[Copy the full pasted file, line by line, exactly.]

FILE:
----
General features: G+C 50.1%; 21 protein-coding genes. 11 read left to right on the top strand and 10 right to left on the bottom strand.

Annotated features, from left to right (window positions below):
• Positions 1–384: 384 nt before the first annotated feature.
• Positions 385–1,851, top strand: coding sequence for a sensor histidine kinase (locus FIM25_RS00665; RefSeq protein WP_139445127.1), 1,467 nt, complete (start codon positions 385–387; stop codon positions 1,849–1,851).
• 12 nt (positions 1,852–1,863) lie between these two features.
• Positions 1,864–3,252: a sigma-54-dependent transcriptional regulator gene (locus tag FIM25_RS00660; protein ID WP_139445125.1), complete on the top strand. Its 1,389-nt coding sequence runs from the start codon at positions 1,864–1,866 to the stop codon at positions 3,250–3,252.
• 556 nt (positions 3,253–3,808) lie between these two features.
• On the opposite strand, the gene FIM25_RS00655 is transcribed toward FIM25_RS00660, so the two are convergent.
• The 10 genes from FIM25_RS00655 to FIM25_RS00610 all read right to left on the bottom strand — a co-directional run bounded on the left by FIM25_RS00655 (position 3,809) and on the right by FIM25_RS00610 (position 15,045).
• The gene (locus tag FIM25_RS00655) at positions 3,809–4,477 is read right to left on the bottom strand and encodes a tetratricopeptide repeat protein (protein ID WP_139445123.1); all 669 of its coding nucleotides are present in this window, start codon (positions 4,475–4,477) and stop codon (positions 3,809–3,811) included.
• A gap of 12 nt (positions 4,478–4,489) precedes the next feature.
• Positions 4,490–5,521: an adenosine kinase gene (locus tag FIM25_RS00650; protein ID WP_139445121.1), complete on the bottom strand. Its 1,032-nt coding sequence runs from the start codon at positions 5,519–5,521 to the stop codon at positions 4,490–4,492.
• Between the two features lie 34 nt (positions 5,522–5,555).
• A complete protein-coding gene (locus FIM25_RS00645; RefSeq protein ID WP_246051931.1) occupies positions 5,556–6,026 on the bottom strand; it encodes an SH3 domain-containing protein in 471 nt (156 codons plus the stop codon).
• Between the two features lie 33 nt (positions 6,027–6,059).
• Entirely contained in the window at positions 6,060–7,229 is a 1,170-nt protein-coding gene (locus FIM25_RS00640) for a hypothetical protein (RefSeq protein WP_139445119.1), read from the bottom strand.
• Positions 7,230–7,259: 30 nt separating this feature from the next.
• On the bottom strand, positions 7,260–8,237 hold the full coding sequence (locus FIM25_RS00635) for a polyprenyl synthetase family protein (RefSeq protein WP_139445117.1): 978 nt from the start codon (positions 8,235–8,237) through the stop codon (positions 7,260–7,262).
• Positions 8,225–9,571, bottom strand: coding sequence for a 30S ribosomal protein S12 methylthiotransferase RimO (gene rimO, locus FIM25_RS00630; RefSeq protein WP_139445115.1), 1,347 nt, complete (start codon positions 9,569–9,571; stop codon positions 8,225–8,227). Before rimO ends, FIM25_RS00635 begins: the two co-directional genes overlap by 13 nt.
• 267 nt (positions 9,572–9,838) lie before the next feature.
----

General features: G+C 50.1%; 21 protein-coding genes. 11 read left to right on the top strand and 10 right to left on the bottom strand.

Annotated features, from left to right (window positions below):
• Positions 1–384: 384 nt before the first annotated feature.
• Positions 385–1,851, top strand: coding sequence for a sensor histidine kinase (locus FIM25_RS00665; RefSeq protein WP_139445127.1), 1,467 nt, complete (start codon positions 385–387; stop codon positions 1,849–1,851).
• 12 nt (positions 1,852–1,863) lie between these two features.
• Positions 1,864–3,252: a sigma-54-dependent transcriptional regulator gene (locus tag FIM25_RS00660; protein ID WP_139445125.1), complete on the top strand. Its 1,389-nt coding sequence runs from the start codon at positions 1,864–1,866 to the stop codon at positions 3,250–3,252.
• 556 nt (positions 3,253–3,808) lie between these two features.
• On the opposite strand, the gene FIM25_RS00655 is transcribed toward FIM25_RS00660, so the two are convergent.
• The 10 genes from FIM25_RS00655 to FIM25_RS00610 all read right to left on the bottom strand — a co-directional run bounded on the left by FIM25_RS00655 (position 3,809) and on the right by FIM25_RS00610 (position 15,045).
• The gene (locus tag FIM25_RS00655) at positions 3,809–4,477 is read right to left on the bottom strand and encodes a tetratricopeptide repeat protein (protein ID WP_139445123.1); all 669 of its coding nucleotides are present in this window, start codon (positions 4,475–4,477) and stop codon (positions 3,809–3,811) included.
• A gap of 12 nt (positions 4,478–4,489) precedes the next feature.
• Positions 4,490–5,521: an adenosine kinase gene (locus tag FIM25_RS00650; protein ID WP_139445121.1), complete on the bottom strand. Its 1,032-nt coding sequence runs from the start codon at positions 5,519–5,521 to the stop codon at positions 4,490–4,492.
• Between the two features lie 34 nt (positions 5,522–5,555).
• A complete protein-coding gene (locus FIM25_RS00645; RefSeq protein ID WP_246051931.1) occupies positions 5,556–6,026 on the bottom strand; it encodes an SH3 domain-containing protein in 471 nt (156 codons plus the stop codon).
• Between the two features lie 33 nt (positions 6,027–6,059).
• Entirely contained in the window at positions 6,060–7,229 is a 1,170-nt protein-coding gene (locus FIM25_RS00640) for a hypothetical protein (RefSeq protein WP_139445119.1), read from the bottom strand.
• Positions 7,230–7,259: 30 nt separating this feature from the next.
• On the bottom strand, positions 7,260–8,237 hold the full coding sequence (locus FIM25_RS00635) for a polyprenyl synthetase family protein (RefSeq protein WP_139445117.1): 978 nt from the start codon (positions 8,235–8,237) through the stop codon (positions 7,260–7,262).
• Positions 8,225–9,571, bottom strand: coding sequence for a 30S ribosomal protein S12 methylthiotransferase RimO (gene rimO, locus FIM25_RS00630; RefSeq protein WP_139445115.1), 1,347 nt, complete (start codon positions 9,569–9,571; stop codon positions 8,225–8,227). Before rimO ends, FIM25_RS00635 begins: the two co-directional genes overlap by 13 nt.
• 267 nt (positions 9,572–9,838) lie before the next feature.